Protecting the American people from terrorist threats is the reason the Department of Homeland Security was created, and remains our highest priority.
We protect the nation’s health security by providing early detection and early warning of bioterrorist attacks.
- Some chemical facilities possess materials that could be stolen and used to make weapons. A successful attack on certain high-risk facilities could cause a significant number of deaths and injuries.
The threat posed by violent extremism is neither constrained by international borders nor limited to any single ideology.
- Critical infrastructure is the physical and cyber systems and assets so vital to the United States that their incapacity or destruction would have a debilitating impact on our physical or economic security or public health or safety.
DHS works to enhance the nation’s counter-IED capabilities and reduce the threat of explosive attack against critical infrastructure, the private sector, and federal, state, local, tribal, and territorial entities.
A program to raise public awareness of indicators of terrorism and terrorism-related crime, and to emphasize the importance of reporting suspicious activity to the proper state and local law enforcement authorities.
NTAS alerts communicate information about terrorist threats by providing timely, detailed information to the public, government agencies, first responders, public sector organizations, airports and other transportation hubs.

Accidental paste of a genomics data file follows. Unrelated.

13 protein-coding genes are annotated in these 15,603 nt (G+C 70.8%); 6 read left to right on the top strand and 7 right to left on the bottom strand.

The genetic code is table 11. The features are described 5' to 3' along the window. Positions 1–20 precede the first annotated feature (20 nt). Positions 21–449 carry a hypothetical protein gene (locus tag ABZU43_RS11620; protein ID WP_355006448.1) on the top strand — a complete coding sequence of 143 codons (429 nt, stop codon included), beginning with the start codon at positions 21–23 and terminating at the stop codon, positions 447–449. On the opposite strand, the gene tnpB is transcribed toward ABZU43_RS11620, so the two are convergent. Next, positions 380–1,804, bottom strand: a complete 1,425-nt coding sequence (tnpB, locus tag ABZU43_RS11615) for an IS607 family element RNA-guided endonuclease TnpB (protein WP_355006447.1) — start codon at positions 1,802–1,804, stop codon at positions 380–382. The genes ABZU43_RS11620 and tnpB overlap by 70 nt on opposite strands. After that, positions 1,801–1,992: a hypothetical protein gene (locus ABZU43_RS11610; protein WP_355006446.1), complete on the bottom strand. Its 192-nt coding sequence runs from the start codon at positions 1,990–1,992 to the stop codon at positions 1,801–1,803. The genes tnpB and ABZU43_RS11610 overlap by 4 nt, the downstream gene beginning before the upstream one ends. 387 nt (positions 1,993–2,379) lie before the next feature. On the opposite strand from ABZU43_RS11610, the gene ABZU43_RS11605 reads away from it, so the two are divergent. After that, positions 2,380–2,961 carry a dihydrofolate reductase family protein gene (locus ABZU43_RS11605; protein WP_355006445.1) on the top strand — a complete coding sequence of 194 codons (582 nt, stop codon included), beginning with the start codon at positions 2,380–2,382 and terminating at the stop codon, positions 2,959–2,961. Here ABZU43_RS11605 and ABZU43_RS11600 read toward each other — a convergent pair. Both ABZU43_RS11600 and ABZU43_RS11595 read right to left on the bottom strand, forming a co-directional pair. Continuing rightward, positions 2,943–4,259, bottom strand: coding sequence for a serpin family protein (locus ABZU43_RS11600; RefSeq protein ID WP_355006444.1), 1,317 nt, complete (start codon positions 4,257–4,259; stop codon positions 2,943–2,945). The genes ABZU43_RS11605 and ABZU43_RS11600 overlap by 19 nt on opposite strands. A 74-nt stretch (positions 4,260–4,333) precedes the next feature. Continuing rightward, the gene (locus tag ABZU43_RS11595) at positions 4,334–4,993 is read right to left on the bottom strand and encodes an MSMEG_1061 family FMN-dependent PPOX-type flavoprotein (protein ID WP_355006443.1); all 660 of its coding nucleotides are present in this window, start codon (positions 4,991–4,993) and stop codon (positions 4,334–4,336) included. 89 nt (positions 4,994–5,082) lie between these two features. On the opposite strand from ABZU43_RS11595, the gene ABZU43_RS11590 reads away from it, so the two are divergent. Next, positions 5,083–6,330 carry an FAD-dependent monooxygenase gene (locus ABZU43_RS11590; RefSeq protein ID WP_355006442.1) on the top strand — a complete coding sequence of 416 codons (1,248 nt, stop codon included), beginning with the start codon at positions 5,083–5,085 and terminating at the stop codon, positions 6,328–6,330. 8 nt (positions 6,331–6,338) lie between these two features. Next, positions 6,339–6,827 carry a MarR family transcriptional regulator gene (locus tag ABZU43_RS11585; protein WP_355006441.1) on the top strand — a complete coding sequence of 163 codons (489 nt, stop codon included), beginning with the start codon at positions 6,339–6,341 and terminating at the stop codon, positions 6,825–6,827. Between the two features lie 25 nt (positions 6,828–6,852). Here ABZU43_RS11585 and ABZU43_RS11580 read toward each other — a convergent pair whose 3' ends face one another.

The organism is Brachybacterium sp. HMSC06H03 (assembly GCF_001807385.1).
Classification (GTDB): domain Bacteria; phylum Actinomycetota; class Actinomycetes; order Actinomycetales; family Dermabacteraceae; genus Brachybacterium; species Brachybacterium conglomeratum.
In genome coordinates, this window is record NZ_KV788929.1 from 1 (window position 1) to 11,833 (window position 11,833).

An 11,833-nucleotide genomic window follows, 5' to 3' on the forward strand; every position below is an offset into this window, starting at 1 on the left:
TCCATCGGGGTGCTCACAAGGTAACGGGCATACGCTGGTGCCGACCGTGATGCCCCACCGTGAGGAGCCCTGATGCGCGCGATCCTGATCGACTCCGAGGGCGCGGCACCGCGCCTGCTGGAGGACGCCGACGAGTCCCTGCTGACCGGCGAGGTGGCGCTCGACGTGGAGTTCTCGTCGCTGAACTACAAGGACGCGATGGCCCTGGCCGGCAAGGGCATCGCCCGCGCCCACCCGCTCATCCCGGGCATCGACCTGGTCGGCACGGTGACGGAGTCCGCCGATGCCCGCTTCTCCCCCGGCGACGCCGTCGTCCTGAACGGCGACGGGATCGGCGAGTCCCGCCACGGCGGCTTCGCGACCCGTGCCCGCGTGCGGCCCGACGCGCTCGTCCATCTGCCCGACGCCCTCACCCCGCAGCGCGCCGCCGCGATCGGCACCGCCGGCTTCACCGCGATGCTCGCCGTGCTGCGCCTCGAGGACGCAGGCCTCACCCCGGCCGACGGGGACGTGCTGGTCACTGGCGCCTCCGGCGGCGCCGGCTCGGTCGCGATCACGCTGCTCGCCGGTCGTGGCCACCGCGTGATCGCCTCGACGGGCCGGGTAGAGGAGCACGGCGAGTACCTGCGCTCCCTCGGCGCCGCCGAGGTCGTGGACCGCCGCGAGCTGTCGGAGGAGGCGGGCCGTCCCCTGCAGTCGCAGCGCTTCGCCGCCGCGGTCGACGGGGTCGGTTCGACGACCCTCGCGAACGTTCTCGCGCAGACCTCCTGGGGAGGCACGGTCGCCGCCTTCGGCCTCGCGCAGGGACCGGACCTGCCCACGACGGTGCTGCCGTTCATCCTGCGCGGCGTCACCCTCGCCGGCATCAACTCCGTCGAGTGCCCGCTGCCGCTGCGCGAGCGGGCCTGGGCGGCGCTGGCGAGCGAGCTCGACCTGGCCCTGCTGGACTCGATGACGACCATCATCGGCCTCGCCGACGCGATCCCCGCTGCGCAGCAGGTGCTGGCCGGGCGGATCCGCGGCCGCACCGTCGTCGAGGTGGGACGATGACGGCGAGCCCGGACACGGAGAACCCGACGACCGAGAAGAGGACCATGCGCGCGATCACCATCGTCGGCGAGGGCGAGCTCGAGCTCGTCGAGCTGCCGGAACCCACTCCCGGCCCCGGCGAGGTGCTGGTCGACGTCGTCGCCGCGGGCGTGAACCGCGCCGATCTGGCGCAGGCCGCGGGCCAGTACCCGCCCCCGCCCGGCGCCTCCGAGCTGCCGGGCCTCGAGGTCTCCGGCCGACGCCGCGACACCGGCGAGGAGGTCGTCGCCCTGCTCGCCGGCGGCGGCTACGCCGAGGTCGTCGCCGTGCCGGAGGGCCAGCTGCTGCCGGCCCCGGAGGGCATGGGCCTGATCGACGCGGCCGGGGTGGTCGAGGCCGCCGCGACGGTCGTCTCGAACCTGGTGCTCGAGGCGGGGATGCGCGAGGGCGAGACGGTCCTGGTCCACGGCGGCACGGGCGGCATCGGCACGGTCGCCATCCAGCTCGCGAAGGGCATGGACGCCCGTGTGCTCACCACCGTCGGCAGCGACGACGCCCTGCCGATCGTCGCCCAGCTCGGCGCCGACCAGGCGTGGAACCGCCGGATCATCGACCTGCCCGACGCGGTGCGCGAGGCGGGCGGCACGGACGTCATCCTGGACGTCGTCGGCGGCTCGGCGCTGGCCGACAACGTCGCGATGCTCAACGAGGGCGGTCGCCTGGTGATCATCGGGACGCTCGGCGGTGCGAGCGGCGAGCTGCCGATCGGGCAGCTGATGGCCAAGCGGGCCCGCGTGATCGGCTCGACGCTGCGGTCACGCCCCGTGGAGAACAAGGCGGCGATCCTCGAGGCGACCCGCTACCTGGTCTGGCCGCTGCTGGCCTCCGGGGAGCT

DHS' nuclear detection and forensics missions are key elements of the U.S. government's wide-ranging approach to preventing attacks by terrorists and potential state sponsors.
Protecting the United States from terrorism is the founding mission of DHS. While America is stronger and more resilient as a result of a strengthened homeland security enterprise, threats from terrorism persist and continue to evolve.
Written testimony of NPPD for a House Appropriations Subcommittee on Homeland Security hearing on the Chemical Facility Anti-Terrorism Standards
September 20, 2012
Written testimony of U.S. Coast Guard Commandant Admiral Robert Papp, Jr. for a Senate Committee on Appropriations, Subcommittee on Homeland Security field hearing titled “U.S. Coast Guard Operations in Alaska”
August 6, 2012